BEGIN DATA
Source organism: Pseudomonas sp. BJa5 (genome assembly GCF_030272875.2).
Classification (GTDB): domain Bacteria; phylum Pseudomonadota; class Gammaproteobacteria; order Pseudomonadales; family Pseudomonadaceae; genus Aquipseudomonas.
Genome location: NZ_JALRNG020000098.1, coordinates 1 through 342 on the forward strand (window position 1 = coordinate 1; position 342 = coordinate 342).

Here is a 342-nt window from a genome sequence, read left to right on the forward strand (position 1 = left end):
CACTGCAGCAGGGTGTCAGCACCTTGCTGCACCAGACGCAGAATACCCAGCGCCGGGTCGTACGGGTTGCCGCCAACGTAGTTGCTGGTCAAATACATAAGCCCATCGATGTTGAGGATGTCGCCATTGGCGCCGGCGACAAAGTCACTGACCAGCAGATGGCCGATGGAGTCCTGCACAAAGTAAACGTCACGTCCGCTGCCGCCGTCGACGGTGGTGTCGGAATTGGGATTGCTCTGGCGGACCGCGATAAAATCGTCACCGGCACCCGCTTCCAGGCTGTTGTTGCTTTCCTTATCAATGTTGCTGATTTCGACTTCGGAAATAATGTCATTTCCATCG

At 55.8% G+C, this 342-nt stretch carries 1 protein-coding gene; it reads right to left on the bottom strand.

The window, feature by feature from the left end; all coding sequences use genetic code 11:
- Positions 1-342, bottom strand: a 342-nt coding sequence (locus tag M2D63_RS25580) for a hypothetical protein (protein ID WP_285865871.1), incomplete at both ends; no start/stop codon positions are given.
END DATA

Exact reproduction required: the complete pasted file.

Source organism: Pseudomonas sp. BJa5 (genome assembly GCF_030272875.2).
Classification (GTDB): domain Bacteria; phylum Pseudomonadota; class Gammaproteobacteria; order Pseudomonadales; family Pseudomonadaceae; genus Aquipseudomonas.
Genome location: NZ_JALRNG020000098.1, coordinates 1 through 342 on the forward strand (window position 1 = coordinate 1; position 342 = coordinate 342).

Here is a 342-nt window from a genome sequence, read left to right on the forward strand (position 1 = left end):
CACTGCAGCAGGGTGTCAGCACCTTGCTGCACCAGACGCAGAATACCCAGCGCCGGGTCGTACGGGTTGCCGCCAACGTAGTTGCTGGTCAAATACATAAGCCCATCGATGTTGAGGATGTCGCCATTGGCGCCGGCGACAAAGTCACTGACCAGCAGATGGCCGATGGAGTCCTGCACAAAGTAAACGTCACGTCCGCTGCCGCCGTCGACGGTGGTGTCGGAATTGGGATTGCTCTGGCGGACCGCGATAAAATCGTCACCGGCACCCGCTTCCAGGCTGTTGTTGCTTTCCTTATCAATGTTGCTGATTTCGACTTCGGAAATAATGTCATTTCCATCG

At 55.8% G+C, this 342-nt stretch carries 1 protein-coding gene; it reads right to left on the bottom strand.

The window, feature by feature from the left end; all coding sequences use genetic code 11:
- Positions 1-342, bottom strand: a 342-nt coding sequence (locus tag M2D63_RS25580) for a hypothetical protein (protein ID WP_285865871.1), incomplete at both ends; no start/stop codon positions are given.